Travel doesn’t have to stand in the way of a great experience. Whether you’re driving yourself and making a road trip out of it, or taking a bus or train for a relaxing trip, be sure to make travel part of the experience as you plan your getaway to southern Vermont.

Embracing the Maple Magic: 5 Southern Vermont Sugar Houses

Each spring, just as winter begins to loosen its grip and the wooded paths start to dry, we kick-off sugaring season here in Vermont. During this time, sugar makers diligently collect sap and boil it down until it thickens into maple syrup — the sweet, sugary goodness we all know and love.

It’s an exciting time for Vermonters, and an age-old process that speaks to the core of Green Mountain culture. Below, discover six Southern Vermont sugar houses producing some of the finest maple syrup in the country.

Boiling sap during sugaring season at a Southern Vermont Sugar house.
Photo: Doug Kerr / Flickr CC BY-SA 2.0.

1. Robb Family Farm (Brattleboro, VT)

Situated on the outskirts of Brattleboro, Robb Family Farm has been in the sugaring business since 1920. This sixth-generation farm boils sap over a traditional wood-fired arch, selling three delicious grades of maple syrup in classic glass jugs. They also craft maple candy and ice cream in an on-site kitchen in an old milking barn.

2. Paradise Farm Sugarhouse (West Brattleboro, VT)

Maple cream, candies, and homemade pies are just a few of the sweet treats awaiting you at Paradise Farm Sugarhouse. The farm (including its 200-year old farmhouse) sits on 55 scenic acres along the banks of Whetstone Brook. During your visit, get a glimpse of the sap-boiling action and pick up some goodies at the farm’s country gift store.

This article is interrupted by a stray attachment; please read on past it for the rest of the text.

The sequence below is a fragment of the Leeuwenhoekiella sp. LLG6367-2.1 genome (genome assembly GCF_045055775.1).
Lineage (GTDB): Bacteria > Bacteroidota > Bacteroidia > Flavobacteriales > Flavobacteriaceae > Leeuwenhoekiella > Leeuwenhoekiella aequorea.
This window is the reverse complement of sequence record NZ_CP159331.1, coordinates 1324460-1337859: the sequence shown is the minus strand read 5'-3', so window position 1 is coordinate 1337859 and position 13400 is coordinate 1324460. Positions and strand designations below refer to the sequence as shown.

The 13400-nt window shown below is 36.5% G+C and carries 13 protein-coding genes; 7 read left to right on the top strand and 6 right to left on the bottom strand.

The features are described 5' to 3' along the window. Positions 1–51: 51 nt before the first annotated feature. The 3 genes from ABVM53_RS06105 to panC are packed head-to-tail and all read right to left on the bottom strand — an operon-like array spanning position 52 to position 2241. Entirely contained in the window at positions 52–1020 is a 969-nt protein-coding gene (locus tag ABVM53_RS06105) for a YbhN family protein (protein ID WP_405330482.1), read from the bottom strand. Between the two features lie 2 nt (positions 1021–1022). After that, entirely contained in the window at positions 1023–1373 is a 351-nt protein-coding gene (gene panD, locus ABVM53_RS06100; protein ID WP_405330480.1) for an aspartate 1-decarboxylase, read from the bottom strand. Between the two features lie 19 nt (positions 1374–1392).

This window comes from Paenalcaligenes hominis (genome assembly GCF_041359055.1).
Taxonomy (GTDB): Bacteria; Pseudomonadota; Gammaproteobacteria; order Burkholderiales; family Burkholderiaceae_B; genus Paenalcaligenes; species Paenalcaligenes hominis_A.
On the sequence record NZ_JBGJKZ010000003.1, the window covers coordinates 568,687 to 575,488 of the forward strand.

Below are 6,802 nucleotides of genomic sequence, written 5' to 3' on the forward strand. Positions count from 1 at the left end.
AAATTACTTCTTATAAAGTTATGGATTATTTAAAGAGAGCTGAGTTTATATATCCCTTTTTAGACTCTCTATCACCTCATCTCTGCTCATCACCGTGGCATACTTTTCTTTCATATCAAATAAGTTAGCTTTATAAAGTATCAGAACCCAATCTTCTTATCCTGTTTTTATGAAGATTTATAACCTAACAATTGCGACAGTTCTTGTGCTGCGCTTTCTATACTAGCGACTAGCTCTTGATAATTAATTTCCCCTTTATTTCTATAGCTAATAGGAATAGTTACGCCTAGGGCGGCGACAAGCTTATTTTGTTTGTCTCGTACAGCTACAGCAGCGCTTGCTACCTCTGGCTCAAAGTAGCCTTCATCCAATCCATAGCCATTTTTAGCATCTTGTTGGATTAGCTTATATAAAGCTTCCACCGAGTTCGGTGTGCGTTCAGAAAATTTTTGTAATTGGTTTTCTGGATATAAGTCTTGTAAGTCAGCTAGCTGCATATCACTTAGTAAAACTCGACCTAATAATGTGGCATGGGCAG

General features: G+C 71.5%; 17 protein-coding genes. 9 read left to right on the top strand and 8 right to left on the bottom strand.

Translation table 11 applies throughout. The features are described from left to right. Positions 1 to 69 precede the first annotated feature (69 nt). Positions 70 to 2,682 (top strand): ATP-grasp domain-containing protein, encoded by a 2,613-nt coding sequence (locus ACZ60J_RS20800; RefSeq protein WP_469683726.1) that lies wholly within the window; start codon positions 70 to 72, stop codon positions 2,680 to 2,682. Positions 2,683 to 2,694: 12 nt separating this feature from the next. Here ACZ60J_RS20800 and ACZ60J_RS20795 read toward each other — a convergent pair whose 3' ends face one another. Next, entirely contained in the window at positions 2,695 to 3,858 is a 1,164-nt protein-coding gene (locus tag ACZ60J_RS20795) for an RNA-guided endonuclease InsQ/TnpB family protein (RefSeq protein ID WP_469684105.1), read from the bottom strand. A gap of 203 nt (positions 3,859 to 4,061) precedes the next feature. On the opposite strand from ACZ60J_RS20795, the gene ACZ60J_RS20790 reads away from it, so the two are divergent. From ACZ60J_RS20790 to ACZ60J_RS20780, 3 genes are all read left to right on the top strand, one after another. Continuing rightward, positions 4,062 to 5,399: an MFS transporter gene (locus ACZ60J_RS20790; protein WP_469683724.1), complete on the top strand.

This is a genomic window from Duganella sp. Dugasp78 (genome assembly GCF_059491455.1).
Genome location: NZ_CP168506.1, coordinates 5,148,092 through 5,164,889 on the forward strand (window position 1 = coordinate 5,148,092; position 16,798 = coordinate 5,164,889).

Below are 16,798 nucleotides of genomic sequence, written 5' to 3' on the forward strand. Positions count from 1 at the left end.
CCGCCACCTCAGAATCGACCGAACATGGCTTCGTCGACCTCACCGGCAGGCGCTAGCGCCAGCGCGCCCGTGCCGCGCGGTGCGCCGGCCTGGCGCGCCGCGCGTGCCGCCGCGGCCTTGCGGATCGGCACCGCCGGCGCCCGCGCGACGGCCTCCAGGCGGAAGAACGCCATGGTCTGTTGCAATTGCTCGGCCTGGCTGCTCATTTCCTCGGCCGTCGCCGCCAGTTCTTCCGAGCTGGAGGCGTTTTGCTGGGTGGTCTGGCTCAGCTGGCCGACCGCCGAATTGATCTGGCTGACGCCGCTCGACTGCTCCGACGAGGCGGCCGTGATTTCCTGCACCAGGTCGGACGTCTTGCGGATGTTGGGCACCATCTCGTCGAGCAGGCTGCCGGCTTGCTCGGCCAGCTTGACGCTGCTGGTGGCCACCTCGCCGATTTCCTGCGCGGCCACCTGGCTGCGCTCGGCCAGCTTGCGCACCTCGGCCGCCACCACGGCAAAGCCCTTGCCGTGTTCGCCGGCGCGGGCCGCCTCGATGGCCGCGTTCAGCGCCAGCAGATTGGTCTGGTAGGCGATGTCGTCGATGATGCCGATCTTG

3. Collins Tree Farm and Sugarhouse (Westminster West, VT)

Maple sugaring and snow in Southern Vermont.
Photo: Eliza Youngson.

Up in the rolling country landscapes of Westminster West, you’ll find the Collins Tree Farm and Sugarhouse set back from the dirt road, and nestled comfortably at the edge of a large open field.

The Collins family has an interesting backstory — the family purchased the land in 1936, planning to open a ski school there; a snow-sparse winter caused them to change course, however. Martin Collins developed an affinity for sugaring at the early age of five, and now taps over 4,500 maple trees each year at this whopping 200-acre farm.

While the Collins Tree Farm and Sugarhouse does not offer tours, the their pure Vermont maple syrup is available for purchase online.

4. Dwight Miller Orchards (Dummerston, VT)

As one of Vermont’s oldest sugaring operations, Dwight Miller Orchards has been producing pure maple syrup for eight generations (and counting). The Miller family also grows and harvests organic apples, among other orchard fruits, and makes fresh-pressed cider. May through October, the Miller family brings their goodies to the Brattleboro Farmer’s Market, so you can taste the magic without leaving town.

5. Bunker Farm Sugar House (Dummerston, VT)

Sap runs sweet in Dummerston, where The Bunker Farm runs several springtime tours and sugaring demonstrations at their sugarhouse. In addition to making wood-fired maple syrup, The Bunker Farm maintains a plant nursery and enough cows, pigs, and chickens to make Old MacDonald jealous.